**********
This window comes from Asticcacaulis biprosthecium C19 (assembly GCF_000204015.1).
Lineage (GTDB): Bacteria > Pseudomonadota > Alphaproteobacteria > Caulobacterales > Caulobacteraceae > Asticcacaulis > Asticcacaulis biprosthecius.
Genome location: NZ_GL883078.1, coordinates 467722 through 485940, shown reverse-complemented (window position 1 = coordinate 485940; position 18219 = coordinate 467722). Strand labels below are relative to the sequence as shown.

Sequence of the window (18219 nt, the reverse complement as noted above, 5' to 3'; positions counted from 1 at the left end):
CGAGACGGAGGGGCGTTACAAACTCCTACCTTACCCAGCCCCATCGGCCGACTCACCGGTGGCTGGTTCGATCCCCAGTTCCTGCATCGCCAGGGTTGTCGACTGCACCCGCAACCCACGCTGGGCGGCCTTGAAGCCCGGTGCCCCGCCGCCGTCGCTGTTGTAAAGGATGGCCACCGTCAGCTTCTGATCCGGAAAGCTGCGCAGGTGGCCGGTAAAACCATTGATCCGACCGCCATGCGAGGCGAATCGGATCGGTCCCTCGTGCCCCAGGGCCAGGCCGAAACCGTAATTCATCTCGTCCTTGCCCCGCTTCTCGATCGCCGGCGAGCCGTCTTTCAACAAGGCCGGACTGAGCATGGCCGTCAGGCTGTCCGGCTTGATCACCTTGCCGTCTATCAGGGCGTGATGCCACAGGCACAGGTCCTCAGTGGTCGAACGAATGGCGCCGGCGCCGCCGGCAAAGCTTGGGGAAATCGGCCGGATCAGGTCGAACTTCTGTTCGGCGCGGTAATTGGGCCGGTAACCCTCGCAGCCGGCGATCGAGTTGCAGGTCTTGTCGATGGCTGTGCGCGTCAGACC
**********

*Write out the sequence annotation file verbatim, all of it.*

This window comes from Asticcacaulis biprosthecium C19 (assembly GCF_000204015.1).
Lineage (GTDB): Bacteria > Pseudomonadota > Alphaproteobacteria > Caulobacterales > Caulobacteraceae > Asticcacaulis > Asticcacaulis biprosthecius.
Genome location: NZ_GL883078.1, coordinates 467722 through 485940, shown reverse-complemented (window position 1 = coordinate 485940; position 18219 = coordinate 467722). Strand labels below are relative to the sequence as shown.

Sequence of the window (18219 nt, the reverse complement as noted above, 5' to 3'; positions counted from 1 at the left end):
CGAGACGGAGGGGCGTTACAAACTCCTACCTTACCCAGCCCCATCGGCCGACTCACCGGTGGCTGGTTCGATCCCCAGTTCCTGCATCGCCAGGGTTGTCGACTGCACCCGCAACCCACGCTGGGCGGCCTTGAAGCCCGGTGCCCCGCCGCCGTCGCTGTTGTAAAGGATGGCCACCGTCAGCTTCTGATCCGGAAAGCTGCGCAGGTGGCCGGTAAAACCATTGATCCGACCGCCATGCGAGGCGAATCGGATCGGTCCCTCGTGCCCCAGGGCCAGGCCGAAACCGTAATTCATCTCGTCCTTGCCCCGCTTCTCGATCGCCGGCGAGCCGTCTTTCAACAAGGCCGGACTGAGCATGGCCGTCAGGCTGTCCGGCTTGATCACCTTGCCGTCTATCAGGGCGTGATGCCACAGGCACAGGTCCTCAGTGGTCGAACGAATGGCGCCGGCGCCGCCGGCAAAGCTTGGGGAAATCGGCCGGATCAGGTCGAACTTCTGTTCGGCGCGGTAATTGGGCCGGTAACCCTCGCAGCCGGCGATCGAGTTGCAGGTCTTGTCGATGGCTGTGCGCGTCAGACC